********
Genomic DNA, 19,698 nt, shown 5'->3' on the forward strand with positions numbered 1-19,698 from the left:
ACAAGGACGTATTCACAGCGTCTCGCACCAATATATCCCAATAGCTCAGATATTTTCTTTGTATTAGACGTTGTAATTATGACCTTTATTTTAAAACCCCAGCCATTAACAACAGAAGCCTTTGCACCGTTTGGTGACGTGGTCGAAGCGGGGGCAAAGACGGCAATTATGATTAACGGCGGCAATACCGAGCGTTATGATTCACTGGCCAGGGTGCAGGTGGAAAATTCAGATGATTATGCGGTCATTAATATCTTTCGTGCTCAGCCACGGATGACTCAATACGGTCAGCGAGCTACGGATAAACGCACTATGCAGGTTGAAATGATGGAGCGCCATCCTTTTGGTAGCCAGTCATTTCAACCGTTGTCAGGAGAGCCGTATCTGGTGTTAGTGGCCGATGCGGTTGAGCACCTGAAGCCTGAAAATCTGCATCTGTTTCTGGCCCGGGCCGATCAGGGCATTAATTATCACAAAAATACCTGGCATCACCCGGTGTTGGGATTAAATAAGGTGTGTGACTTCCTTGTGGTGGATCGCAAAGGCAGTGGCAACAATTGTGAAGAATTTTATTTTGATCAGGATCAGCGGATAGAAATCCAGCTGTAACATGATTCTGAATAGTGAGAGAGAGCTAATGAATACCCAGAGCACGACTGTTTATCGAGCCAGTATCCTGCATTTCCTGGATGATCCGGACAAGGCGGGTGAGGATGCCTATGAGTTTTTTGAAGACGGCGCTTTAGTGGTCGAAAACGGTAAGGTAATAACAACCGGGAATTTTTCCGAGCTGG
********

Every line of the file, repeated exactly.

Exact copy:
Genomic DNA, 19,698 nt, shown 5'->3' on the forward strand with positions numbered 1-19,698 from the left:
ACAAGGACGTATTCACAGCGTCTCGCACCAATATATCCCAATAGCTCAGATATTTTCTTTGTATTAGACGTTGTAATTATGACCTTTATTTTAAAACCCCAGCCATTAACAACAGAAGCCTTTGCACCGTTTGGTGACGTGGTCGAAGCGGGGGCAAAGACGGCAATTATGATTAACGGCGGCAATACCGAGCGTTATGATTCACTGGCCAGGGTGCAGGTGGAAAATTCAGATGATTATGCGGTCATTAATATCTTTCGTGCTCAGCCACGGATGACTCAATACGGTCAGCGAGCTACGGATAAACGCACTATGCAGGTTGAAATGATGGAGCGCCATCCTTTTGGTAGCCAGTCATTTCAACCGTTGTCAGGAGAGCCGTATCTGGTGTTAGTGGCCGATGCGGTTGAGCACCTGAAGCCTGAAAATCTGCATCTGTTTCTGGCCCGGGCCGATCAGGGCATTAATTATCACAAAAATACCTGGCATCACCCGGTGTTGGGATTAAATAAGGTGTGTGACTTCCTTGTGGTGGATCGCAAAGGCAGTGGCAACAATTGTGAAGAATTTTATTTTGATCAGGATCAGCGGATAGAAATCCAGCTGTAACATGATTCTGAATAGTGAGAGAGAGCTAATGAATACCCAGAGCACGACTGTTTATCGAGCCAGTATCCTGCATTTCCTGGATGATCCGGACAAGGCGGGTGAGGATGCCTATGAGTTTTTTGAAGACGGCGCTTTAGTGGTCGAAAACGGTAAGGTAATAACAACCGGGAATTTTTCCGAGCTGG